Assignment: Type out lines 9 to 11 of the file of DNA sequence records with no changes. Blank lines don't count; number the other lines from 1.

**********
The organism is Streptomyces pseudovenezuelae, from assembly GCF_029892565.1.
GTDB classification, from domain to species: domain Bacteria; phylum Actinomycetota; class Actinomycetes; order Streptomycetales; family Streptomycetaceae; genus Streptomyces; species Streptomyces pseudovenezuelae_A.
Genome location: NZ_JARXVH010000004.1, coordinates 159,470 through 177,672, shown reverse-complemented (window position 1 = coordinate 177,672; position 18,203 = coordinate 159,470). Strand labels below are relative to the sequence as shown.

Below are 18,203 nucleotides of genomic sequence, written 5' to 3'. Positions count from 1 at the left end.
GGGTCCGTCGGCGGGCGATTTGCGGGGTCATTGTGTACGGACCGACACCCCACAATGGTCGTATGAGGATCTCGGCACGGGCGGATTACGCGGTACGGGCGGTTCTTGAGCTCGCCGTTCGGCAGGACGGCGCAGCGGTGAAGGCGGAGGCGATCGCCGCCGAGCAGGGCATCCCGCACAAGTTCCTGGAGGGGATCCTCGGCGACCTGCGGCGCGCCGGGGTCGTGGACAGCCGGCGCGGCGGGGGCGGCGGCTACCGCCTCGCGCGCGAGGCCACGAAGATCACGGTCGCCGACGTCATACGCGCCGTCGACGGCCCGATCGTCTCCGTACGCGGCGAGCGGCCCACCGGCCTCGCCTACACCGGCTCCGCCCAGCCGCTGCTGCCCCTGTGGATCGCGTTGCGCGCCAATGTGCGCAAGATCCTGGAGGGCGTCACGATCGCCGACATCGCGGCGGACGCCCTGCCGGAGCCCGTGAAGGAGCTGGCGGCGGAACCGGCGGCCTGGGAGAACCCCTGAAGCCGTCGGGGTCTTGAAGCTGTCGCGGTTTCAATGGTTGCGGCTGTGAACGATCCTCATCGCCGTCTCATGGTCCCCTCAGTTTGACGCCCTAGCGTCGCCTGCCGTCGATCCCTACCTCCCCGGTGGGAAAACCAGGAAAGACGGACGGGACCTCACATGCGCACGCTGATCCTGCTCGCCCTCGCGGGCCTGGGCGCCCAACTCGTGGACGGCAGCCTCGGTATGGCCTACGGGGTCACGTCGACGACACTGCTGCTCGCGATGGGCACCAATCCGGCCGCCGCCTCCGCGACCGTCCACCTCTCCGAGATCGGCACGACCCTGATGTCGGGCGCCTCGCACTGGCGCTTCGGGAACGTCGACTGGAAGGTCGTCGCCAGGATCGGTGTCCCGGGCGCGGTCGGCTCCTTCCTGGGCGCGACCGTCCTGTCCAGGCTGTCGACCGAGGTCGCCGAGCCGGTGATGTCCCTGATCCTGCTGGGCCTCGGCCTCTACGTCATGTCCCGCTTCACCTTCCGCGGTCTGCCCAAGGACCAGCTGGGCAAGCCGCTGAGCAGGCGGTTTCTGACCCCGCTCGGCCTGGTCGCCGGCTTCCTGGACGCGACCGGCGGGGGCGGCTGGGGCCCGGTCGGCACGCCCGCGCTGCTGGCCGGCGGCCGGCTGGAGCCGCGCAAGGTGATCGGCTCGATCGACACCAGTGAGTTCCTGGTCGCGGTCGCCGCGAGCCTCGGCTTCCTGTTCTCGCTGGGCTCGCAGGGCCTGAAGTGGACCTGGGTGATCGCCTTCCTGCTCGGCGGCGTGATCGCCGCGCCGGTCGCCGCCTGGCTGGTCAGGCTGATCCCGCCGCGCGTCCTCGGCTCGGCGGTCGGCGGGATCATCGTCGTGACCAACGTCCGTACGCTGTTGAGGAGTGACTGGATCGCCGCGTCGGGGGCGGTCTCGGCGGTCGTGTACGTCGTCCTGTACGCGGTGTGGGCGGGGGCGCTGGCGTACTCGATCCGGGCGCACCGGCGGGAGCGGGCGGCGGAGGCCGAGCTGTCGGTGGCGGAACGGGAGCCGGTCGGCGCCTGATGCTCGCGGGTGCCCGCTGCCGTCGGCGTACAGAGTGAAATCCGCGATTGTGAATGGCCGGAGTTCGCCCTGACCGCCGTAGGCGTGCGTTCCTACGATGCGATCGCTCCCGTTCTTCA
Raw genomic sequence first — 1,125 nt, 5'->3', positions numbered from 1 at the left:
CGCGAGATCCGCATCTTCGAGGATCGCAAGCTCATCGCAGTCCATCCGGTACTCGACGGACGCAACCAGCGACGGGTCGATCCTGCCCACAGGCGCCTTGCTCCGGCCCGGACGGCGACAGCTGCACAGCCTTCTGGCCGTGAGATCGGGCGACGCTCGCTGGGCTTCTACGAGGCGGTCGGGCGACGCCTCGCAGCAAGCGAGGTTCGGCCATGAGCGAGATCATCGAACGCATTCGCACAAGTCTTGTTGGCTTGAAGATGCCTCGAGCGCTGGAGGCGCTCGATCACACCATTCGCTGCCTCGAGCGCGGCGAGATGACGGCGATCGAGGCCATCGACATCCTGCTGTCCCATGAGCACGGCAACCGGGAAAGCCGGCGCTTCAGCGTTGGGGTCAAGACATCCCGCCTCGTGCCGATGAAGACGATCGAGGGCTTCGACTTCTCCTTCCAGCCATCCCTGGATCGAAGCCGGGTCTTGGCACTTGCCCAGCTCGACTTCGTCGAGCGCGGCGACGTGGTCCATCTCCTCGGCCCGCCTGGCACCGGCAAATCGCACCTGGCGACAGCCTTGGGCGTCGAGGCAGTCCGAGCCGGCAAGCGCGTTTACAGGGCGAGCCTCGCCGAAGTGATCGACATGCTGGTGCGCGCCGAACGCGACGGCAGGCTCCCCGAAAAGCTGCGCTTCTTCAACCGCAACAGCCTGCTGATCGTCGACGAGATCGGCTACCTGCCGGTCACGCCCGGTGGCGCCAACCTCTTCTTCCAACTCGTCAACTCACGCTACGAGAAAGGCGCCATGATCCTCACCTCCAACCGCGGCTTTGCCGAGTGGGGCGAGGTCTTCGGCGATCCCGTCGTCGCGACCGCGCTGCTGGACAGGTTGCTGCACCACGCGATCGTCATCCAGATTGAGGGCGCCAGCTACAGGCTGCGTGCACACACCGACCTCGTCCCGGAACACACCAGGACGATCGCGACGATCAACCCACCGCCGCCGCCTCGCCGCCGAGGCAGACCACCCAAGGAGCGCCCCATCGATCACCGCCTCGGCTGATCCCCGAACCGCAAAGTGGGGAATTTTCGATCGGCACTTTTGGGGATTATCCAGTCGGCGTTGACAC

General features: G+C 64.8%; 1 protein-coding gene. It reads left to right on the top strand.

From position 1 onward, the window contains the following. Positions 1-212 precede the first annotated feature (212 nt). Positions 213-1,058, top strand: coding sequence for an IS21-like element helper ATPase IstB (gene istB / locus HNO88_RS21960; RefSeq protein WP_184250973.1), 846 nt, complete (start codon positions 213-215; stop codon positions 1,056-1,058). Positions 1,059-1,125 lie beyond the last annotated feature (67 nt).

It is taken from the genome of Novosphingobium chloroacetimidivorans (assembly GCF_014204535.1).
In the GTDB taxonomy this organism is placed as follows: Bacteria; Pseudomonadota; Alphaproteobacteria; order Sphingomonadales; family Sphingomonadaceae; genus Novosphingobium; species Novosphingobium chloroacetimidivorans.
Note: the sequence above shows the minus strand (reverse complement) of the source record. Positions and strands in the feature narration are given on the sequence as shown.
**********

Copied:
From position 1 onward, the window contains the following. Positions 1-212 precede the first annotated feature (212 nt). Positions 213-1,058, top strand: coding sequence for an IS21-like element helper ATPase IstB (gene istB / locus HNO88_RS21960; RefSeq protein WP_184250973.1), 846 nt, complete (start codon positions 213-215; stop codon positions 1,056-1,058). Positions 1,059-1,125 lie beyond the last annotated feature (67 nt).

It is taken from the genome of Novosphingobium chloroacetimidivorans (assembly GCF_014204535.1).
In the GTDB taxonomy this organism is placed as follows: Bacteria; Pseudomonadota; Alphaproteobacteria; order Sphingomonadales; family Sphingomonadaceae; genus Novosphingobium; species Novosphingobium chloroacetimidivorans.